No. 8 Article 2/May 18, 2007

Maximizing Crop Production Inputs Does Not Equate to Integrated Pest Management

These are quickly changing times across the Corn Belt of the United States, manifested by the following significant changes, among others:

Against this backdrop of factors, and many associated ones, the principles of integrated pest management (IPM) in the corn and soybean agroecosystem are increasingly being ignored. Of particular concern is the lack of integration of pest management tactics and the overreliance on single-tactic approaches without any scouting input. Some of the very costly and negative consequences associated with pesticide misuse and overuse are being forgotten. What are some examples?

In a recent review article, several scientists described the many potential sublethal effects of pesticides on beneficial arthropods. (The citation for this article is Desneux, N., A. Decourtye, and J-M. Delpuech. 2007. The sublethal effects of pesticides on beneficial arthropods. Annual Review of Entomology 52: 81-106.) The authors described sublethal effects as "inducing no apparent mortality in the experimental population." Most of the scientific research on sublethal effects of pesticides has focused on two primary groups of arthropods, natural enemies and pollinators. Following are some examples of sublethal effects on arthropods the authors described in their review of the literature:

Even though no apparent mortality of natural enemies may be observed following an application of an insecticide, there may be numerous sublethal effects that have broader nontarget community impacts within a corn or soybean field. There still is much we have not learned with respect to the use of pesticides.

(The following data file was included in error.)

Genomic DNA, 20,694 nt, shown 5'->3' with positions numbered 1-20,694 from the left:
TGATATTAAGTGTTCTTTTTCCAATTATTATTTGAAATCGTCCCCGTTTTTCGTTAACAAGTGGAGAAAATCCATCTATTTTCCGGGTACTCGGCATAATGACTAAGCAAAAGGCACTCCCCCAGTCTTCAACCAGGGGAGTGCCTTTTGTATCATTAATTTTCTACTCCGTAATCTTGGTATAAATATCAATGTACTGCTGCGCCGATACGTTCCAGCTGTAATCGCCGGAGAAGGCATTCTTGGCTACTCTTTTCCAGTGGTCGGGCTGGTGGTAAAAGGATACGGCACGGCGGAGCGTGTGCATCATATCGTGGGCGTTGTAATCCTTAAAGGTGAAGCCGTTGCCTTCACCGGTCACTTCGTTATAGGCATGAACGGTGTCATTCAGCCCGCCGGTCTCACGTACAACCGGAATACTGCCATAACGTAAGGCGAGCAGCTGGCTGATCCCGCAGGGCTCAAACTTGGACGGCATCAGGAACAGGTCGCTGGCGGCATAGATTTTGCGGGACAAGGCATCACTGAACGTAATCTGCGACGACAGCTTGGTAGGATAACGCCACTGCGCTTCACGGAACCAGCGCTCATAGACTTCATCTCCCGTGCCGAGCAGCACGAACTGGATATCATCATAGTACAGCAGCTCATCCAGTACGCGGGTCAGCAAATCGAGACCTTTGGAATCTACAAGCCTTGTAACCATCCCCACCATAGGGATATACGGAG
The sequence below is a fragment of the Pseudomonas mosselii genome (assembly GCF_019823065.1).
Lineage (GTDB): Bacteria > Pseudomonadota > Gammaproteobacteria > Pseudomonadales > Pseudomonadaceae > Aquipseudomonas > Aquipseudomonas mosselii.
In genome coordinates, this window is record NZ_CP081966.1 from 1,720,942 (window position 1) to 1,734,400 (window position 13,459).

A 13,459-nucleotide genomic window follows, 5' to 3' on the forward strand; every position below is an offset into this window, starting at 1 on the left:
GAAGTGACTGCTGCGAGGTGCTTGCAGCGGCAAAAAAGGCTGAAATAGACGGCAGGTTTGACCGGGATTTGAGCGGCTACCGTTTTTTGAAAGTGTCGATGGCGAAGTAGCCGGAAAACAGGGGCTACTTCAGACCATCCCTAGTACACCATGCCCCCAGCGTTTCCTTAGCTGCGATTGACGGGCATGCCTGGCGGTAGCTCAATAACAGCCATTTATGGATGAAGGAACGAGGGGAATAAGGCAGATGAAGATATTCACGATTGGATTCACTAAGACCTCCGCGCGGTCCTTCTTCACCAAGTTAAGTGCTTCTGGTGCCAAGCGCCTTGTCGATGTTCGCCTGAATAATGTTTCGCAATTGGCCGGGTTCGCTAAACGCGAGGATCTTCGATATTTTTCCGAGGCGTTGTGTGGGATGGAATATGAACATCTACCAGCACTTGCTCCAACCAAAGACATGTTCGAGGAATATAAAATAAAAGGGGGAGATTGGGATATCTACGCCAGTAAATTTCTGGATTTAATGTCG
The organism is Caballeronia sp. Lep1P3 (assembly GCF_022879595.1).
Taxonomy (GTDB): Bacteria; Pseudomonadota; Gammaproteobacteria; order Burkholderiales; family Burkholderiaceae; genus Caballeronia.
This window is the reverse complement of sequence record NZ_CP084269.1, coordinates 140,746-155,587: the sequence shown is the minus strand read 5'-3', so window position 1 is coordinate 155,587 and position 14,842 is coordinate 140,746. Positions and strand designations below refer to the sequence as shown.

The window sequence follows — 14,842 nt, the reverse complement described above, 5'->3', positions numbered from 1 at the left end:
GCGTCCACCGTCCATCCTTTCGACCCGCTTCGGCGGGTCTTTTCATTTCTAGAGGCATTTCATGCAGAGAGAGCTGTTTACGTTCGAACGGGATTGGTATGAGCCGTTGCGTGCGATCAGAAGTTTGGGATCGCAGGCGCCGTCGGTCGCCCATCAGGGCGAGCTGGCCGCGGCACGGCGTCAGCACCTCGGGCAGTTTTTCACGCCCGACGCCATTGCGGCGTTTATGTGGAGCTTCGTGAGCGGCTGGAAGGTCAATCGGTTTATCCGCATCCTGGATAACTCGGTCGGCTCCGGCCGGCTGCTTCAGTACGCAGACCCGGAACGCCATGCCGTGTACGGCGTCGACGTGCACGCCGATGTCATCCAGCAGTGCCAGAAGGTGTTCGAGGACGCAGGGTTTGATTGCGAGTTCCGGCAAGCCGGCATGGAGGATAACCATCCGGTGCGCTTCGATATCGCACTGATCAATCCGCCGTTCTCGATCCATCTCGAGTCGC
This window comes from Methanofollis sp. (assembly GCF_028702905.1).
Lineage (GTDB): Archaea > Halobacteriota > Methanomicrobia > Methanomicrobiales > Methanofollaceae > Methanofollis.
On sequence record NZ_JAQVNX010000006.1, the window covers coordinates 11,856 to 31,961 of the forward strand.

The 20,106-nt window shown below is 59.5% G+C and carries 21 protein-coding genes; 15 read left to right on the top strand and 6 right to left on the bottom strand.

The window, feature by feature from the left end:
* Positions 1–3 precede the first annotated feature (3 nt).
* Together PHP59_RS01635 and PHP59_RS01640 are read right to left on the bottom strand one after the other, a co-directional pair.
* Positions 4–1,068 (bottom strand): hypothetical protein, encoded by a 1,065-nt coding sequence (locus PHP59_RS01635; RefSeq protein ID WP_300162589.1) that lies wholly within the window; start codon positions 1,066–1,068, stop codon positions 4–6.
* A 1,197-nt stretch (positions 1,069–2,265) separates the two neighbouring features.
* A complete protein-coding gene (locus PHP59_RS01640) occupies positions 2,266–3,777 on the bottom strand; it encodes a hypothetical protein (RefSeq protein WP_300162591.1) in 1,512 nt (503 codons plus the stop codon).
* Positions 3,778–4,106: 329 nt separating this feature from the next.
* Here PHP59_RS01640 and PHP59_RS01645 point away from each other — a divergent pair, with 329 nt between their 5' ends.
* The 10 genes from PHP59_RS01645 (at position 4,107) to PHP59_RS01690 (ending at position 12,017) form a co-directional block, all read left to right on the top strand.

Pesticides will continue to play a vital role in IPM programs; however, greater care should be taken in using these inputs based on scouting and economic thresholds. There are many examples in the present agricultural climate in which the IPM paradigm has been put on the shelf.

Perhaps more than any recent entomological issue, the honey bee Colony Collapse Disorder (CCD) has captured the interest and attention of entomologists worldwide. The cause or causes of this disorder have not been determined. CCD has been reported in 27 states, but it has not been confirmed in Illinois at this time. In a 2005 journal article, some French scientists hypothesized that the decline in European honey bee populations since the mid-1990s was related to the use of systemic insecticides in field crops (specifically imidacloprid, a nicotinoid insecticide). (The citation for this article is Bonmatin, J.M., P.A. Marchand, R. Charvet, I. Moineau, E.R. Bengsch, and M.E. Colin. 2005. Quantification of imidacloprid uptake in maize crops. Journal of Agricultural and Food Chemistry 53: 5336-5341.)

Since 2004, the use of imidacloprid seed treatment on corn seed has been suspended in France. Even though the use of neonicotinoids (clothianidin and thiamethoxam) has soared across Illinois, due in part to the increasing demand for Bt seed, no honey bee colony collapses have been confirmed here. Investigators will continue to explore many possibilities (honey bee diseases, environmental factors, other pesticides) that may be linked to CCD.

Will we return to a more reasoned application of IPM tactics across the Corn Belt? Experience tells us that this may happen; however, let's hope that a movement back in the direction of IPM is not crisis driven.--Mike Gray and Kevin Steffey

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